Low-income individuals often have a double problem: care is less available near where they live, and when it can be found it is relatively expensive. It is hardly surprising that people in low socioeconomic areas are often thought “not to value dental care.” That belief is not necessarily true; rather, the circumstances of their lives do not always permit the disadvantaged the luxury of “valuing dental care” the way that dentists would like.30 Given this situation, “free choice” can be most accurately described as a middle-class value that may mean little in other socioeconomic contexts.
Free choice also cuts the other way: dentists have some freedom to reject patients (although not solely on the basis of race, ethnicity, or human immunodeficiency virus status; see Chapters 3 and 10). Some practitioners may believe that they are treating as many patients as they can manage and therefore will accept no new patients of any kind. Others may reject patients whose care is financed by public programs such as Medicaid (see Chapter 7). This rejection may be based on the dentist’s view that such programs offer poor compensation and are bureaucratic nightmares, or the dentist may be unable to accept the attitudes and values of low-income individuals.
From the community viewpoint, the principal advantages and disadvantages of private practice as a delivery system relate to economics. Private funds are used to build the facilities, buy equipment, hire auxiliary staff, and pay for some of the expenses (although by no means all; see Chapter 8) of dental education. Dentists set their own fees. Dentists also have traditionally practiced price discrimination, meaning that they have charged wealthy patients higher fees than they have charged poorer ones. Wealthier patients in these practices therefore subsidized the poorer ones.
The business demands of running a dental practice can conflict with the need to provide for the dental treatment of all people. Dental fees simply are too high for some. The solo dental practitioner has certain overhead costs to meet: utilities, rent, equipment, supplies, staff payroll, and insurance. These expenses must be met regardless of whether or not patients come and whether or not fees are collected. In addition, the dentist is a highly trained and qualified professional and thus is deemed by American culture to be entitled to a good income. Many dentists graduate from dental school heavily in debt because of the high costs of their education and thus have a strong incentive to begin showing profits soon after they begin practice. The average debt among all dental graduates in 2003 was $118,750.17 It is interesting to compare these facts of the dental practitioner’s position with those of the position of the medical surgeon, who does not have to pay for hospital beds and hospital support staff out of the physician’s fee.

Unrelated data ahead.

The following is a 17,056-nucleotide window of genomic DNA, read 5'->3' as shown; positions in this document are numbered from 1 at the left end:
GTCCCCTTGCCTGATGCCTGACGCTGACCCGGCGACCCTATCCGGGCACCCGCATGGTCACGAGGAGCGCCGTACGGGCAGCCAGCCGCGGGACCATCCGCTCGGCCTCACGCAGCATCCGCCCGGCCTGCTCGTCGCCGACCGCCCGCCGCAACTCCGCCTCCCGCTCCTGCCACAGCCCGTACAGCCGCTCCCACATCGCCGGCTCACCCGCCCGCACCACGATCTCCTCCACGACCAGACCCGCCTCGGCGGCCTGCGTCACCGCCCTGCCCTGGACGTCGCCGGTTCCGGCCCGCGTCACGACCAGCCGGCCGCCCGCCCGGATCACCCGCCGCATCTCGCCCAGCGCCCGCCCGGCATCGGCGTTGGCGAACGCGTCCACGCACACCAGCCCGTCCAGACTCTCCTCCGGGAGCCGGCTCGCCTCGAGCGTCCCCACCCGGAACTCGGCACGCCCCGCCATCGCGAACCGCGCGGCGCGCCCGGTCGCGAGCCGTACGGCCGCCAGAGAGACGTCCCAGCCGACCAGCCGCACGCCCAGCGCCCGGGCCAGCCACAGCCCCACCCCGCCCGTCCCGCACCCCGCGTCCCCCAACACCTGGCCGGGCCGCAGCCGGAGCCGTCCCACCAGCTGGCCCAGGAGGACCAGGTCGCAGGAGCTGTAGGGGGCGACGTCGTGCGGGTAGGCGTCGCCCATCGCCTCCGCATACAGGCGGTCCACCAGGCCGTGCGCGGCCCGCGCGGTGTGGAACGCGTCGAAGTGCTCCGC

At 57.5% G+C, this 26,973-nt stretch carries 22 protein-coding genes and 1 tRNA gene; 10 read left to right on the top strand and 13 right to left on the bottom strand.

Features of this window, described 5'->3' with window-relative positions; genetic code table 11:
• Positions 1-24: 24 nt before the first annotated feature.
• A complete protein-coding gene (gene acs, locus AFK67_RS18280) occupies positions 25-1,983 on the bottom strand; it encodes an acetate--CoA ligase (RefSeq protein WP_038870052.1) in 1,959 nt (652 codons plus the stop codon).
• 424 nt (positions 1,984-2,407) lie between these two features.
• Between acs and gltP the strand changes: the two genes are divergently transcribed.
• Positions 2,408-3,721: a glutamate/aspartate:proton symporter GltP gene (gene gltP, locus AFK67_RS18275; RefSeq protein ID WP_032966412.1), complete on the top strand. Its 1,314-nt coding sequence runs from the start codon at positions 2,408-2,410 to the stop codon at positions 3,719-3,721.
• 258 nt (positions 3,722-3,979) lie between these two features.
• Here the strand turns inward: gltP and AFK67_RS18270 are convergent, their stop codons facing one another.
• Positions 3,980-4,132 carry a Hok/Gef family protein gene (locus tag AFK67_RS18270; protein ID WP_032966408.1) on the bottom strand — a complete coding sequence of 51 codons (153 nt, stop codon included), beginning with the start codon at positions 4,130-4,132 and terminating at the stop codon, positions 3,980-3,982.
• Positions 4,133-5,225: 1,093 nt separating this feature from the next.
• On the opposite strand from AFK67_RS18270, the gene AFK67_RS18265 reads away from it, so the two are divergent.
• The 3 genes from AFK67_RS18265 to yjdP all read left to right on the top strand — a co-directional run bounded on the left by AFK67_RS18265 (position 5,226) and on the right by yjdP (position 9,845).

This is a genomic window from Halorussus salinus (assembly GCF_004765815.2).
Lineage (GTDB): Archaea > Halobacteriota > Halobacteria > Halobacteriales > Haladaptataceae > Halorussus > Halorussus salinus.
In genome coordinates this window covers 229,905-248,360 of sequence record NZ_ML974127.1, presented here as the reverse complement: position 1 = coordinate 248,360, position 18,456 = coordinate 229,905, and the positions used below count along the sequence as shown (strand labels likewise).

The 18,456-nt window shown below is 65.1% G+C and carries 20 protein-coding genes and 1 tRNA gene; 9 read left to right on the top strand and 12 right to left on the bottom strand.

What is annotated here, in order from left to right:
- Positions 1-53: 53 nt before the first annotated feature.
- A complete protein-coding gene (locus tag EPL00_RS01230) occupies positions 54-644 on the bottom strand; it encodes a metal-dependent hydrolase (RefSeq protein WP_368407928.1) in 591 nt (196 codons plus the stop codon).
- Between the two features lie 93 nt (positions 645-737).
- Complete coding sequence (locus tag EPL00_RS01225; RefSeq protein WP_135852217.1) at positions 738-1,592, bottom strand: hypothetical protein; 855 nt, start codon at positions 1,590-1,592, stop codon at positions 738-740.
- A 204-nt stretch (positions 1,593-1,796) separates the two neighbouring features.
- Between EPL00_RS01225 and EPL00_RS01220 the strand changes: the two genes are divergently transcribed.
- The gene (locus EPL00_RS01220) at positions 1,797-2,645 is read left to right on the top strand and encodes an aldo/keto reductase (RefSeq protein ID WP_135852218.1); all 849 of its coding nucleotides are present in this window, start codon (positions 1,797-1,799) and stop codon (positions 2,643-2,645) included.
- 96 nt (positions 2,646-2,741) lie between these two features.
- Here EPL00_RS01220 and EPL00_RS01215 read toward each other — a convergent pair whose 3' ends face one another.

Within the overall realm of private practice, which is the principal form of dental practice in the United States, the solo practitioner is the most common form of practice. The ADA estimated that in 1998 almost two thirds (65%) of private practitioners worked in a practice with no other dentists, about 20.5% worked with one other dentist, and just over 14.5% worked with two or more other dentists.16 This distribution is shown in Fig. 6-2.
The arrangements by which dentists can work together are so varied that the term group practice is difficult to define precisely. In fact, the ADA has adopted the term nonsolo practice. The ADA definition states the following:
As demonstrated in Fig. 6-2, solo practice remains the most common form of dental practice, and nonsolo practices generally are small, most of them consisting of two dentists. Although it is uncommon for newly graduating dentists to directly enter practice as a solo practitioner, the long-term pattern suggests that the dominance of solo and small group practices will continue, with a possible gradual shift toward small group practices.
In the late 1970s, several major department store chains, including Sears and Montgomery Ward, opened dental clinics in some of their stores and announced their intention to open more. These clinics operated during usual store hours, and the stores’ management viewed them as an extra service for their customers, no different from the pharmacies and optical departments. However, dental practices in department stores have not prospered and were few in number by the late 1990s.